Optimal Radiation Dose for Patients with One to Three Lymph Node Positive Breast Cancer Following Breast-Conserving Surgery and Anthracycline plus Taxane-Based Chemotherapy: A Retrospective Multicenter Analysis (KROG 1418)
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- Kim, Jin Hee
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- breast neoplasms; radiotherapy; dose-response relationship; prognosis
- Background and Purpose
This study was performed to determine optimal radiation dose in pN1 breast cancer patients who received breast conserving surgery (BCS) and anthracycline plus taxane (AT)-based chemotherapy.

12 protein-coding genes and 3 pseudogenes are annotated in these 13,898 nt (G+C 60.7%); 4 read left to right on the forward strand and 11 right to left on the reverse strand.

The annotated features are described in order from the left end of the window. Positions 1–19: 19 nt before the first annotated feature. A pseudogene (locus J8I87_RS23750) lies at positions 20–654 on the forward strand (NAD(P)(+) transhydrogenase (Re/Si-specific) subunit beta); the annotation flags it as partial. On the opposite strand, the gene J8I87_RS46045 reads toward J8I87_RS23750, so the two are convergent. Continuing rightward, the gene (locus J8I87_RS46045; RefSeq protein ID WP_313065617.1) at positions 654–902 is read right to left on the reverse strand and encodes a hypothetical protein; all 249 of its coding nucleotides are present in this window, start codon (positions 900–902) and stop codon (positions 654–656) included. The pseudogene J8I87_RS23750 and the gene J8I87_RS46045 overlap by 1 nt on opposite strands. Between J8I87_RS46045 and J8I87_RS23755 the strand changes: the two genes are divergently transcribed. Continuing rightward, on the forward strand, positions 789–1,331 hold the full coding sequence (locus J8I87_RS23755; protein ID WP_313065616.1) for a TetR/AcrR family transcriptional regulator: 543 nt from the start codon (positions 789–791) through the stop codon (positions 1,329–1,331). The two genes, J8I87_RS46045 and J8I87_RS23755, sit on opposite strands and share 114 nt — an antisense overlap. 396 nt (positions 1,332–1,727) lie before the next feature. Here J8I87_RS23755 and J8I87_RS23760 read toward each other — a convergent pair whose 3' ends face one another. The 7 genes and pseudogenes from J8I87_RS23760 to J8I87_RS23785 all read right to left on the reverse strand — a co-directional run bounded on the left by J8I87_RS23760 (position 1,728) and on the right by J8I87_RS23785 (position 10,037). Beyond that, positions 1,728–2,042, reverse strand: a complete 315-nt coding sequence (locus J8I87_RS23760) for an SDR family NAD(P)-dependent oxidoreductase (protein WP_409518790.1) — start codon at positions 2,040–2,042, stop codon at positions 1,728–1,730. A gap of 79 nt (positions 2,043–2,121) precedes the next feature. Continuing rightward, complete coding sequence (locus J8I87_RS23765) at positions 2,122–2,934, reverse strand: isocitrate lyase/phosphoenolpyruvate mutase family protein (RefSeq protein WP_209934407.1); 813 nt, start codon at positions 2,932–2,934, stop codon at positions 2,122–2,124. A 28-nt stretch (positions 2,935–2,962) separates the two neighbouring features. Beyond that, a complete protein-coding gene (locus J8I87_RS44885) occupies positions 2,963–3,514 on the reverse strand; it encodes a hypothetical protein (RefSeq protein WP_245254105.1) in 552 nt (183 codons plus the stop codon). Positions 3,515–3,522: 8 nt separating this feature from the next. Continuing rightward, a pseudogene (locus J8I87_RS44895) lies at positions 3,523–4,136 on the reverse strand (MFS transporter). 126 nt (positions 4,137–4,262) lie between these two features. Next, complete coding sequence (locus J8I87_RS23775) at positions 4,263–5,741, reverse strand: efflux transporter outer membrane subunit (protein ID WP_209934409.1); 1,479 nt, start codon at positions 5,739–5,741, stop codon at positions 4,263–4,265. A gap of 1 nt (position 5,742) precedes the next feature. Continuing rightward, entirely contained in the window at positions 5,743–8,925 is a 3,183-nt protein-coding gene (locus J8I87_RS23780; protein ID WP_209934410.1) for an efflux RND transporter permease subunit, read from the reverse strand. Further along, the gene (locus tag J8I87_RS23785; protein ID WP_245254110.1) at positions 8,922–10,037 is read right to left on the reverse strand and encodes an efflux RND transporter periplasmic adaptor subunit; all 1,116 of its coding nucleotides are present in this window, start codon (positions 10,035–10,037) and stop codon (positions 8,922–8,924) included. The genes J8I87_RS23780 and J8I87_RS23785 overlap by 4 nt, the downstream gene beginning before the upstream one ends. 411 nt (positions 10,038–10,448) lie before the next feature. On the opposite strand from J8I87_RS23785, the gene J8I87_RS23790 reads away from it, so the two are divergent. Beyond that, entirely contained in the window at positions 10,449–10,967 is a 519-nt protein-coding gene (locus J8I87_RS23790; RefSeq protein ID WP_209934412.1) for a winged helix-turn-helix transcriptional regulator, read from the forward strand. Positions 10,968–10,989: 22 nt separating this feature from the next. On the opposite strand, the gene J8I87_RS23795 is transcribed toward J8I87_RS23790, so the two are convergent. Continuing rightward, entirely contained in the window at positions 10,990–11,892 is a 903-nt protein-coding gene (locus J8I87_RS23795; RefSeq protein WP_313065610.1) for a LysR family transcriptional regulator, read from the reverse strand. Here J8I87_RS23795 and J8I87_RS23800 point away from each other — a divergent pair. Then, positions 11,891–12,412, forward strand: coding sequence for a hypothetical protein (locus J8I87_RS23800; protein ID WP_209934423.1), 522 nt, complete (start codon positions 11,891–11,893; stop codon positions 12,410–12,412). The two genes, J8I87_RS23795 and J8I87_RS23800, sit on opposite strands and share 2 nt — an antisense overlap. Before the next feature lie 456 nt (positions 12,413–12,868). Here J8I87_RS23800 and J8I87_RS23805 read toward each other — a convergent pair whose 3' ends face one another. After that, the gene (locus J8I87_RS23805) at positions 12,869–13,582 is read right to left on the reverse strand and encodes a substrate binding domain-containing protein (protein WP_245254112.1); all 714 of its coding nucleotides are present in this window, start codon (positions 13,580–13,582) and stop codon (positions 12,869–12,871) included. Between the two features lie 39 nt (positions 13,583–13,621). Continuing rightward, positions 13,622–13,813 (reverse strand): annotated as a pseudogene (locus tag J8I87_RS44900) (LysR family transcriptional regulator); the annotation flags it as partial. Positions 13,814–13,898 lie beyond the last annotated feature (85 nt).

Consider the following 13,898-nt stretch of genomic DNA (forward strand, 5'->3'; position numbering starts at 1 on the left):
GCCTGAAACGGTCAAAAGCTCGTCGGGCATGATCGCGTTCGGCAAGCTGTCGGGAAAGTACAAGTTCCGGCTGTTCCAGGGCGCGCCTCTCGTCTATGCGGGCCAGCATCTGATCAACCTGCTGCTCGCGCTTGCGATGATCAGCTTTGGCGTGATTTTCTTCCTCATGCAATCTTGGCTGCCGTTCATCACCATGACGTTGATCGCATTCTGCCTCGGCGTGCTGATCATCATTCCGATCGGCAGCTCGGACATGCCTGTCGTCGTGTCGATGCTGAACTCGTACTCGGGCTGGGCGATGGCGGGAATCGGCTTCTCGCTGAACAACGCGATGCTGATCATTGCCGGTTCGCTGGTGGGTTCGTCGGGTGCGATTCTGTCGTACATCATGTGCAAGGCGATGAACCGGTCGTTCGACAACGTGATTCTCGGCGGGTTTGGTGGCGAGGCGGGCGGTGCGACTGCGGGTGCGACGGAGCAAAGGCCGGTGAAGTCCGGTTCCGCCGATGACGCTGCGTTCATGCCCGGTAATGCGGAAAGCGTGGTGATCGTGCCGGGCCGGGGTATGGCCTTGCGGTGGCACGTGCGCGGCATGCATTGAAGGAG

Materials and Methods
Retrospective chart reviews were performed in 1,147 patients who were treated between January 2006 and December 2010. The impact of radiation dose on treatment outcomes was evaluated.
Median follow-up time was 66 months. The 5-year rate of disease-free survival (DFS) was 93.2%. Larger tumor size (> 20 mm), positive lymphovascular invasion, high histologic grade, and high ratio of positive nodes (> 0.1) were significantly associated with inferior DFS. By using the 4 factors related to DFS, patients were categorized into high-risk (with ≥ 3 factors) and low-risk (with < 3 factors) groups. In the high-risk group, higher radiation dose (> 60.3 GyEQD2) was significantly associated with better DFS than the lower dose (≤ 60.3 GyEQD2). However, the radiation dose did not impact DFS in the low-risk group.
Dosing of radiation affects the outcome of post-BCS radiotherapy in pN1 breast cancer. Doses of over 60.3 GyEQD2 were associated with better outcome in the high-risk patients.
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